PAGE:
indyralph, “Werth misses 80 games” is something which happened in 2012; “Zimmerman misses 80 games” is something which sort-of happened, since he was injured but still played; “Strasburg and Harper are only as good as they were last year” is another point which would not represent a drop-off from 2012. In addition, an injured Span could still equal the 2012 production of an injured Morse.

          You’re right about various freak injuries that could happen, but the team saw almost its entire lineup injured last year, and this roster is improved – if only on paper.

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        • indyralph says:

          I think the problem is that there seems to be an assumption that 98 wins is the baseline, and so there is room for downside luck. But the team could be exactly as good in 2013 as in 2012 from all individuals and still only win 92 games just due to variance. I agree that the Nationals are very good, and the best bet to win 90 games. But when you are a projected 90+ win team, almost all of the variance is on the down side. To say it another way: there is a number of wins where you should always take the under, simply due to probabilities. For a lot of betters, 90 is probably pretty close to that number.

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        • mikec says:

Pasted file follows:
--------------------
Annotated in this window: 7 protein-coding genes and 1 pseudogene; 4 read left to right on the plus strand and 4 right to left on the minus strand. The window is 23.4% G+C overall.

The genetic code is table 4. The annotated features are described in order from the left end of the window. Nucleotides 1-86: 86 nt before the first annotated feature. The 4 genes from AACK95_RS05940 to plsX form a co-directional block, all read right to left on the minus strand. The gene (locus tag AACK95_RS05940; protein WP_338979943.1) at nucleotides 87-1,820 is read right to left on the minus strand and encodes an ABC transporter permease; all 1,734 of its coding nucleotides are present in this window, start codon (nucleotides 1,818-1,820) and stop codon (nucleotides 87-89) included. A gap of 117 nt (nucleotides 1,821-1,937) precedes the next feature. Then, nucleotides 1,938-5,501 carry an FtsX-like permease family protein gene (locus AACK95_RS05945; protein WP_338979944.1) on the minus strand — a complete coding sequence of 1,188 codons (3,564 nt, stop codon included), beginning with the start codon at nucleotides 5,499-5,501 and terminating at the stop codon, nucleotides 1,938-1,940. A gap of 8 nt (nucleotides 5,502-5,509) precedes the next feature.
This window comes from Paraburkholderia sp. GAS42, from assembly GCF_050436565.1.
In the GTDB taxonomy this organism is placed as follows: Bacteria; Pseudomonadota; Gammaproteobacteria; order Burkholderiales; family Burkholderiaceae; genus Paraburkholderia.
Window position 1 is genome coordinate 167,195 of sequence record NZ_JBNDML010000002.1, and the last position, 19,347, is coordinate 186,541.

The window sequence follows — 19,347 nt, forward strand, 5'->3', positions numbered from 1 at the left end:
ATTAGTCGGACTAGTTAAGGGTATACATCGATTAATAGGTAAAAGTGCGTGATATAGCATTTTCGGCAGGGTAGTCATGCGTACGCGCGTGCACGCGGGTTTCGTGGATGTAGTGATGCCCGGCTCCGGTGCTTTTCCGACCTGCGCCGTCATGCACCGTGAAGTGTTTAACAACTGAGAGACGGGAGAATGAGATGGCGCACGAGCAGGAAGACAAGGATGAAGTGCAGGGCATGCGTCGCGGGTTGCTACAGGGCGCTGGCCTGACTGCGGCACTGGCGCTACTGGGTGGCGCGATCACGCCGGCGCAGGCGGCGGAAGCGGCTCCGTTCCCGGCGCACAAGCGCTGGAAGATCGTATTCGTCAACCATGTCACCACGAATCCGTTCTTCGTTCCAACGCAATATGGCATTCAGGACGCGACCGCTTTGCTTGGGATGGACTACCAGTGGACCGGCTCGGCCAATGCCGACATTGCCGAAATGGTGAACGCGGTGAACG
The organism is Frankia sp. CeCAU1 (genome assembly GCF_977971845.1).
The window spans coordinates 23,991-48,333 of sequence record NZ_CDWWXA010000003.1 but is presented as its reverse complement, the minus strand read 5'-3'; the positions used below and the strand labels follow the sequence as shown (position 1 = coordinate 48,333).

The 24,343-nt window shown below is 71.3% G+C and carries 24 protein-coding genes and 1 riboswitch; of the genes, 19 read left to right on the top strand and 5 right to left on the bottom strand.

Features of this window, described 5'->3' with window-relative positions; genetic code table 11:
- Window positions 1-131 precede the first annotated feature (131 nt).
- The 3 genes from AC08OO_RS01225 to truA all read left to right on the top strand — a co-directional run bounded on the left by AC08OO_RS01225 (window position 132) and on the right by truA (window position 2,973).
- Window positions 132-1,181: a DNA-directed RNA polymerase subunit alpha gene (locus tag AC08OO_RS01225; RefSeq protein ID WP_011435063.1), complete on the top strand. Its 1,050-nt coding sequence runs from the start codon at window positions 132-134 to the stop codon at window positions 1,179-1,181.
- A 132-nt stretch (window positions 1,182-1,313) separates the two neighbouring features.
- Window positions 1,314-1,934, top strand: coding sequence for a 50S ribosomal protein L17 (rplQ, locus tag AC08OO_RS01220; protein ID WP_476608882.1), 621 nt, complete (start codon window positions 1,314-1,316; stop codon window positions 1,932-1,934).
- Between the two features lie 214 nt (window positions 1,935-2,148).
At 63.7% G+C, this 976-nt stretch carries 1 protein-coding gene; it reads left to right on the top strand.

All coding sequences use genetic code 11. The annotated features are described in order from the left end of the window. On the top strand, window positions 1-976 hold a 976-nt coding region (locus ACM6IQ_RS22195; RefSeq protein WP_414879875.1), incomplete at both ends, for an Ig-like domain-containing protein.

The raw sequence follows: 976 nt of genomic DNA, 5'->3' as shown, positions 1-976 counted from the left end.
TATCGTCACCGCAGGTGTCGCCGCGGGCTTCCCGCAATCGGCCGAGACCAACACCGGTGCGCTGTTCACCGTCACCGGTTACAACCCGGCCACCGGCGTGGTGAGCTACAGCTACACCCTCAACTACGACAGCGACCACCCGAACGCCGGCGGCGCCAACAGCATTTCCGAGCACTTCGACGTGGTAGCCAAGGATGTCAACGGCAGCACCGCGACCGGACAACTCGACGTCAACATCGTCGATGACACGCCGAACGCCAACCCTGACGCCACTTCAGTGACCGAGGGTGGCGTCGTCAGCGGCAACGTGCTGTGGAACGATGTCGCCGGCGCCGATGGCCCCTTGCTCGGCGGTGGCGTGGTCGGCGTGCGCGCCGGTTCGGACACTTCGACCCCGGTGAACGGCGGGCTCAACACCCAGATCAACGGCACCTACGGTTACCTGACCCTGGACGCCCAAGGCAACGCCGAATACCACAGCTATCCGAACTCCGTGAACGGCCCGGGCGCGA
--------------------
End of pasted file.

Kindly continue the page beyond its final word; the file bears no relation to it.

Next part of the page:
Well, PECOTA has Nats at 88 W’s. 706 RS against 641 RA for a plus margin of just 65. That’s sooooo wrong, IMO.

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      • Sleight of Hand Pro says:

        semantics….

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      • Shane T. says:

        Still, the O/Us add up to 2,407 wins, for a season with 2,430 games. If not for the house edge, there’d be a serious arbitrage opportunity here.

        But this is for entertainment purposes only. [wink]

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        • mike says:

          They are underestimating total wins on the season by less than 1%. You’d have to tie up a lot of money for 6+ months taking both sides of each total to take advantage.

          I can think of a lot of ways to make a better return than 1% with my money over the next 6 months.

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        • hk says:

          I agree with Mike that there’s not much of an arbitrage opportunity here, but I do find it interesting that the cumulative total of all of the lines is below the average. It seems to me that more novice bettors lean towards betting overs and, as such, I was expecting the sum of the totals to be above 2,430 and surely not as low as it is at 2,406.

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        • rogue_actuary says:

          I think that they probably go light on the games because people are more likely to be the over than the under. Especially when they’re betting on their own team. The books can move the line as the action dictates, but they don’t make nearly as much money when people aren’t betting.

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        • Hank says:

          There is no arbitrage opportunity here because the odds on both sides of the bet are not always the same.

          People keep assuming the payout is the same when it often is not.

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        • mikec says: